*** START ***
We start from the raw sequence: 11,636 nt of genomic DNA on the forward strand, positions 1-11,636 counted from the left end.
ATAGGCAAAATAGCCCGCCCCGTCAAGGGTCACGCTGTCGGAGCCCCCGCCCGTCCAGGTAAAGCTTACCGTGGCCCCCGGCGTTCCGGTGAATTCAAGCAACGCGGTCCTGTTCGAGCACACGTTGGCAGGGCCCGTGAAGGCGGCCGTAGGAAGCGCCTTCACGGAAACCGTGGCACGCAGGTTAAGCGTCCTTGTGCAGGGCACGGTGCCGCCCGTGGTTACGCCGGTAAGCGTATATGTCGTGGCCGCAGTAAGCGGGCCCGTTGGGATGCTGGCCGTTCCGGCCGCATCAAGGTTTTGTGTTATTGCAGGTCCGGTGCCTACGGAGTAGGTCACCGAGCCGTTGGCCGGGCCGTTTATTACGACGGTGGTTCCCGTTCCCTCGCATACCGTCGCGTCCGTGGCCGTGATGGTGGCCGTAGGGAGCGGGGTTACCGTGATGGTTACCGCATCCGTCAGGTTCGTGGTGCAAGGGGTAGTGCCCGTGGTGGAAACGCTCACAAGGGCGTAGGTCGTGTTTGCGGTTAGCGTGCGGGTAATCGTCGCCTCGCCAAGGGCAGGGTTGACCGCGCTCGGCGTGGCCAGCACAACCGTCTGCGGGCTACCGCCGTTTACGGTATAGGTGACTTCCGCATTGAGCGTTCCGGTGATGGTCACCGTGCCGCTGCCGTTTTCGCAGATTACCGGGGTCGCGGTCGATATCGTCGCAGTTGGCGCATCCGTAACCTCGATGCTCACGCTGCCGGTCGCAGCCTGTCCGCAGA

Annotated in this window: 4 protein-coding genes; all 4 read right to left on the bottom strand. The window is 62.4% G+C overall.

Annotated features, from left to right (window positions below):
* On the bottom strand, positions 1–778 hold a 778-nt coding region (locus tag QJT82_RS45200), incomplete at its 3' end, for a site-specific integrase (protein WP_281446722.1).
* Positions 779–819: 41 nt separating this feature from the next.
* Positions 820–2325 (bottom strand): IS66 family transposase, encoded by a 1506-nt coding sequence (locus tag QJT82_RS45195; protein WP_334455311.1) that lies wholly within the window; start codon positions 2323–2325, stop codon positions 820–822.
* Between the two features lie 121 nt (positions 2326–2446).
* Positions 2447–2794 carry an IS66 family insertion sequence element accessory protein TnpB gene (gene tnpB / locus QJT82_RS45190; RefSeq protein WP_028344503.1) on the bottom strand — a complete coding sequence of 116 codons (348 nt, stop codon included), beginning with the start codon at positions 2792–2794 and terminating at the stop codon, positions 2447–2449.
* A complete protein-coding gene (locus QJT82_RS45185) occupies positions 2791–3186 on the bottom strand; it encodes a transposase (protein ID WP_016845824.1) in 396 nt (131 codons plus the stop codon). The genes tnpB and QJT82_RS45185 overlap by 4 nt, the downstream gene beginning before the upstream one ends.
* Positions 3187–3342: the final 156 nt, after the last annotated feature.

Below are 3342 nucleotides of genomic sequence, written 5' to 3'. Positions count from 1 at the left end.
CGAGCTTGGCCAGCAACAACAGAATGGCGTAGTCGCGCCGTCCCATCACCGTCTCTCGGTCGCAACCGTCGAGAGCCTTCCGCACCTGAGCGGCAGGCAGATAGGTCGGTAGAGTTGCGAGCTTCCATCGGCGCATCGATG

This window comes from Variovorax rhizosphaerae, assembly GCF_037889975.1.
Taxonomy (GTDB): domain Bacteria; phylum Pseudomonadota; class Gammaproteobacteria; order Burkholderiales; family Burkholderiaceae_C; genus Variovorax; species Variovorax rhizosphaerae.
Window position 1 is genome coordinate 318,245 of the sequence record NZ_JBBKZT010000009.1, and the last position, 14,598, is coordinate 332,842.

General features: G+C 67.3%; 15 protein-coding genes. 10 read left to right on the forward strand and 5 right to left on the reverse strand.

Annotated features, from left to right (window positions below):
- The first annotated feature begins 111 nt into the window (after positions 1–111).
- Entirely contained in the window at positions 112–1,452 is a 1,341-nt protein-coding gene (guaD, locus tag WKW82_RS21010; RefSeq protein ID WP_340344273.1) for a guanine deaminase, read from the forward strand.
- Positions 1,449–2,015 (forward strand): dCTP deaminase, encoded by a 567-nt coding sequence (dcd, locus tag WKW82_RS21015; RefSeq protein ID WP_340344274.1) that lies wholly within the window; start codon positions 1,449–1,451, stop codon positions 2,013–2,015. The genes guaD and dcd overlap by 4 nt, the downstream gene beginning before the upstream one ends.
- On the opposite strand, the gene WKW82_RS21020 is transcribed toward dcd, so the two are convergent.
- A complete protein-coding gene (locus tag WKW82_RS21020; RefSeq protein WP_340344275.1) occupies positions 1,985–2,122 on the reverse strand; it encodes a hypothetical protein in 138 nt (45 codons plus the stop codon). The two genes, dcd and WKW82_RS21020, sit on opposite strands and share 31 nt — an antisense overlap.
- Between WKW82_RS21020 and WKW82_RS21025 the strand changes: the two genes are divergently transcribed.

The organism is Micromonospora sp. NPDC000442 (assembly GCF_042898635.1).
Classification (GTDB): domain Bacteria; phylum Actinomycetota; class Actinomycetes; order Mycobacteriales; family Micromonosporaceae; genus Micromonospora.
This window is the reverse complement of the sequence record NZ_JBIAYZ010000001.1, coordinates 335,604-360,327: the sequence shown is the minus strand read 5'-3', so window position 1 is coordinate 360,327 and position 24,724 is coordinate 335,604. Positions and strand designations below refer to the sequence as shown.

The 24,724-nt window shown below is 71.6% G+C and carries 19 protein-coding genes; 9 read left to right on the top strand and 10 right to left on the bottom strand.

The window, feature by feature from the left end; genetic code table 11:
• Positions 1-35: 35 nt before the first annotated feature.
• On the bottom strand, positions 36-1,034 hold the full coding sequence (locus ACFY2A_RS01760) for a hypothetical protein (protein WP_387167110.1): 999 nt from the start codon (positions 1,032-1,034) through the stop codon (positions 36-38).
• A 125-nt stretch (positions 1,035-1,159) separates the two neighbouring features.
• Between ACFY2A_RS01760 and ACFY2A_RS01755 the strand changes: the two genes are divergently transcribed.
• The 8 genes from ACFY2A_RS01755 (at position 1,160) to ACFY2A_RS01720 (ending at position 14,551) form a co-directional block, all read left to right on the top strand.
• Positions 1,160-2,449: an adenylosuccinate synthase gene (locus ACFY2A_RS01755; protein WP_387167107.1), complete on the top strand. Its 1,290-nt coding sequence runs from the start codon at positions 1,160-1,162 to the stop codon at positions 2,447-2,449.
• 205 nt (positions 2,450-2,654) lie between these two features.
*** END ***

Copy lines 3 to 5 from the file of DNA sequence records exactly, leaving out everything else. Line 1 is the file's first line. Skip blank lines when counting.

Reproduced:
Annotated in this window: 4 protein-coding genes; all 4 read right to left on the bottom strand. The window is 62.4% G+C overall.

Annotated features, from left to right (window positions below):
* On the bottom strand, positions 1–778 hold a 778-nt coding region (locus tag QJT82_RS45200), incomplete at its 3' end, for a site-specific integrase (protein WP_281446722.1).